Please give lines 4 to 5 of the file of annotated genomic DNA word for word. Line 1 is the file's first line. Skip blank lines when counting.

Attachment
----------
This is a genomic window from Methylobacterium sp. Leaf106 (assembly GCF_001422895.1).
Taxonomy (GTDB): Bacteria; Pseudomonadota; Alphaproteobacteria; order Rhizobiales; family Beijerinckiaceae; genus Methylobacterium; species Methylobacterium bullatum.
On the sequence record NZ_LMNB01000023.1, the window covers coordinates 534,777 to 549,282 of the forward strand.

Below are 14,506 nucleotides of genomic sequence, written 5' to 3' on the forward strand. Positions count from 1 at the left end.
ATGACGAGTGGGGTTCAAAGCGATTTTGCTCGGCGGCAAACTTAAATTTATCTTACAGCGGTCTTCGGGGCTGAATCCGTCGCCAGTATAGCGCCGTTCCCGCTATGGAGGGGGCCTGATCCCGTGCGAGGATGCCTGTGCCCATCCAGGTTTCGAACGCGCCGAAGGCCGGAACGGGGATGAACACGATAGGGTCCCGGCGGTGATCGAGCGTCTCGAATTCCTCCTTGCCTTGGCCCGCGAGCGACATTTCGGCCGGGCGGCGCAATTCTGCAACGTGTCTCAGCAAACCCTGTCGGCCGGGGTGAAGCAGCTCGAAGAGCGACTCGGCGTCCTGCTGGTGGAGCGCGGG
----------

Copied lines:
Below are 14,506 nucleotides of genomic sequence, written 5' to 3' on the forward strand. Positions count from 1 at the left end.
ATGACGAGTGGGGTTCAAAGCGATTTTGCTCGGCGGCAAACTTAAATTTATCTTACAGCGGTCTTCGGGGCTGAATCCGTCGCCAGTATAGCGCCGTTCCCGCTATGGAGGGGGCCTGATCCCGTGCGAGGATGCCTGTGCCCATCCAGGTTTCGAACGCGCCGAAGGCCGGAACGGGGATGAACACGATAGGGTCCCGGCGGTGATCGAGCGTCTCGAATTCCTCCTTGCCTTGGCCCGCGAGCGACATTTCGGCCGGGCGGCGCAATTCTGCAACGTGTCTCAGCAAACCCTGTCGGCCGGGGTGAAGCAGCTCGAAGAGCGACTCGGCGTCCTGCTGGTGGAGCGCGGG